Not every change the Turing Scheme has made from Erasmus has been positive though. The Erasmus scheme had covered the tuition fees of students wanting to study abroad, but the Turing programme expects tuition fees to be waived by host universities. While this may be the case in some exchanges, it also creates uncertainty in the programme that wasn't there with the Erasmus scheme. Erasmus also allowed staff from further education to go on placements too, whereas the Turing Scheme is exclusively for UK students.
Unlike Erasmus, the Turing Scheme doesn't go both ways for international students, and won't offer them funding or support them with the recent visa changes. In 2017, 31,727 EU nationals came to the UK as part of the Erasmus programme, the Turing Scheme will undoubtedly reduce the amount of EU nationals today wanting to study or work in the UK. This will not only affect a large source of university funding but also the UK economy as international student spending power is lost.
Overall the Turing Scheme definitely puts a higher priority on UK students, especially those from disadvantaged backgrounds. However, it does seem to neglect those not from the UK and non-students, making it less inclusive than Erasmus. So as a whole it would be incorrect to say the Turing Scheme is better than Erasmus, though it is a suitable Erasmus Plus replacement for UK students wanting to study or work abroad.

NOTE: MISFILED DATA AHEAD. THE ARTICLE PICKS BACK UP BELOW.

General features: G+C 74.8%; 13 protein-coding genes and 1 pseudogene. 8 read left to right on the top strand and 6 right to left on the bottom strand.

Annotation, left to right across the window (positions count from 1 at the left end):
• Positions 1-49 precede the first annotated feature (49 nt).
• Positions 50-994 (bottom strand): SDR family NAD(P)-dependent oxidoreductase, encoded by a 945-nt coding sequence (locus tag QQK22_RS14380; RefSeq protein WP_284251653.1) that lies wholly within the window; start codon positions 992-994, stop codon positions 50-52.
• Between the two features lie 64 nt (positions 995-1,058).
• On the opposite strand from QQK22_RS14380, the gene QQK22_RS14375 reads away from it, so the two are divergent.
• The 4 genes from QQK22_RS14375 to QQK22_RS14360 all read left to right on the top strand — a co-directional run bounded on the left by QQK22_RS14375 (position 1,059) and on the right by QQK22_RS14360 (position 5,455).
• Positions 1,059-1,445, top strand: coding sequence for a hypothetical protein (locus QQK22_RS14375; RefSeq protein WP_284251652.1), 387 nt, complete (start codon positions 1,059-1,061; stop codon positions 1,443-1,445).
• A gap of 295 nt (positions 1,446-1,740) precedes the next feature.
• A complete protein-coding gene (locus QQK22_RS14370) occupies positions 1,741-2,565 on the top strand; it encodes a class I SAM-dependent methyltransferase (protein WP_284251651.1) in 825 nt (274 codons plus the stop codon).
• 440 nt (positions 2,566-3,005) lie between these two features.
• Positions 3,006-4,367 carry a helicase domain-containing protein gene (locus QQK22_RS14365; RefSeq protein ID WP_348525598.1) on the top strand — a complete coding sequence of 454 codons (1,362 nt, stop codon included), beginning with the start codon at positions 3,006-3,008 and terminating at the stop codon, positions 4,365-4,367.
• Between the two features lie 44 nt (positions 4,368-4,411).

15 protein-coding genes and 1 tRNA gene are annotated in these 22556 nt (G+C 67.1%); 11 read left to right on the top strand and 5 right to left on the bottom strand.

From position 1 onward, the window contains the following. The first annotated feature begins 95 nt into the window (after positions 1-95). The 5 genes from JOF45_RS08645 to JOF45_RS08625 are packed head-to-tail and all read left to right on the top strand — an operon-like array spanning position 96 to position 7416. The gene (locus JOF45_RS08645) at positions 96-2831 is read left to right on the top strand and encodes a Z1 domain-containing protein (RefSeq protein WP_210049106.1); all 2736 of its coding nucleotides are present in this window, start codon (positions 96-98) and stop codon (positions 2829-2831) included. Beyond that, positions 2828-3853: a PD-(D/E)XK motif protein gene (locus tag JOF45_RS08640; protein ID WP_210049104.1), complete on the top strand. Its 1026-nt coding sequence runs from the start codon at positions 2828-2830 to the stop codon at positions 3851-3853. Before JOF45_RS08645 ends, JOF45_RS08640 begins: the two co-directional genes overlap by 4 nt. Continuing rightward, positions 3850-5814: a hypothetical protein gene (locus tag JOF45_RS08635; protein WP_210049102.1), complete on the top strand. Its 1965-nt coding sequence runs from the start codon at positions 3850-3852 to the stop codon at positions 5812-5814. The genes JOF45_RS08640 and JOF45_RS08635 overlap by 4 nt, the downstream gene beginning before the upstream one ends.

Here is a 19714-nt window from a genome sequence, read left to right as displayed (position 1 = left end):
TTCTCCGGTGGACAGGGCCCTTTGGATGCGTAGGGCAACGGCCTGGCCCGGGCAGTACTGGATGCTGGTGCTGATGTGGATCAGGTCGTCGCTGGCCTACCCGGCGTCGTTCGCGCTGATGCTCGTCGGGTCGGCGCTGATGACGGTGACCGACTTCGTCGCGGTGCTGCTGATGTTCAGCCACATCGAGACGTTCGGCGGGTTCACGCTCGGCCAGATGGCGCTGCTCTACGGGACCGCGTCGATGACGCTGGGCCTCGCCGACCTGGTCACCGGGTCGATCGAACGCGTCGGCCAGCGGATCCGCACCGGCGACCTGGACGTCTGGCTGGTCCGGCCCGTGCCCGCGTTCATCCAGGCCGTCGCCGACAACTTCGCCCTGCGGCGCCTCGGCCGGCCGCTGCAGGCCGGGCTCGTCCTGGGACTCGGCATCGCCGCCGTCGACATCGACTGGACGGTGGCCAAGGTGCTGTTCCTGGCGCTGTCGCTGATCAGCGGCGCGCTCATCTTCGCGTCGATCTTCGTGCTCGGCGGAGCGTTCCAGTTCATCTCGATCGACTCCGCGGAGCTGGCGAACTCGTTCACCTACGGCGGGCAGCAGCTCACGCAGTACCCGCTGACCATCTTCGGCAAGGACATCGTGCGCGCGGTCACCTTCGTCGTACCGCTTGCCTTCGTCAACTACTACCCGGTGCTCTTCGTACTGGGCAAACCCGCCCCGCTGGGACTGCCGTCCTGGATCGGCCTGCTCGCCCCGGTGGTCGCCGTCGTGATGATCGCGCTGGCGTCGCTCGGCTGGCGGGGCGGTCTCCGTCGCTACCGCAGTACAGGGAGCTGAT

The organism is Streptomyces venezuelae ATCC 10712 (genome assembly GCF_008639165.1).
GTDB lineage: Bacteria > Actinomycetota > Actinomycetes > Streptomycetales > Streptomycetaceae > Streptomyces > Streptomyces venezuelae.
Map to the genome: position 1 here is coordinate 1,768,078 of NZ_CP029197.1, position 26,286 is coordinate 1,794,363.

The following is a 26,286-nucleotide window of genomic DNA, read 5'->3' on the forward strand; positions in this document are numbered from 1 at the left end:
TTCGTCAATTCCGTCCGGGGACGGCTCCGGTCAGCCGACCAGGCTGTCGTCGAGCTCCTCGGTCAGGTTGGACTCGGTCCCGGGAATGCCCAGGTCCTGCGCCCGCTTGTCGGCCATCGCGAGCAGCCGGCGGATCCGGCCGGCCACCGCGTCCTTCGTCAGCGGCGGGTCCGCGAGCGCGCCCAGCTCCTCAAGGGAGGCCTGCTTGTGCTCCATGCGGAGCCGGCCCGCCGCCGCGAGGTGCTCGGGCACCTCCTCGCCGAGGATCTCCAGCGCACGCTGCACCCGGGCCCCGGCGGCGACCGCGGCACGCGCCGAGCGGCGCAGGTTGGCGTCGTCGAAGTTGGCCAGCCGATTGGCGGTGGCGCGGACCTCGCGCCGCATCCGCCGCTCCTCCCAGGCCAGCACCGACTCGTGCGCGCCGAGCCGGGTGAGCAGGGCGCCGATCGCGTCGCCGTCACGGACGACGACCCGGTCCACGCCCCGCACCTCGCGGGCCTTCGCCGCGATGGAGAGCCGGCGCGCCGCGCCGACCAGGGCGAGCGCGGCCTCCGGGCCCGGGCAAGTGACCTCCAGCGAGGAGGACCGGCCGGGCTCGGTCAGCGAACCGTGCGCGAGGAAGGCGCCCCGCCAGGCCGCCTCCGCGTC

When Does Erasmus+ End in The UK?
Although the UK government's decision to stop participating in the Erasmus Plus programme was announced in January 2020, it didn't mean an immediate withdrawal. To give time for the Turing Scheme funding to be confirmed and the education providers to approve their participation, an Erasmus withdrawal agreement was made. The agreement extended the UK's participation in the Erasmus programme for a further 2 years, with 2022/2023 being the last year UK students can apply.
The Turing Scheme is already underway in the UK, launching in September 2021. In its first year in operation, it has committed £110 million of funding towards over 40,000 students to work or study abroad. Applications for the next year of the Turing Scheme have a deadline at the end of April.
Frequently Asked Questions
What has replaced Erasmus in the UK?
When does Erasmus+ end in the UK?
Is the Turing Scheme better than Erasmus?
Starting in September 2021, the UK Government launched the Turing Scheme as a replacement for the Erasmus programme. The Turing Scheme aims to provide funding for international opportunities in education and training across the world to UK students.
Following the UK government's decision to end its participation in the Erasmus scheme, a withdrawal agreement was made that extended the UK's participation in Erasmus until the 2022/2023 academic year.
Overall, it would be incorrect to say the Turing Scheme is better than Erasmus, although it is a suitable Erasmus replacement for UK students wanting to study or work abroad.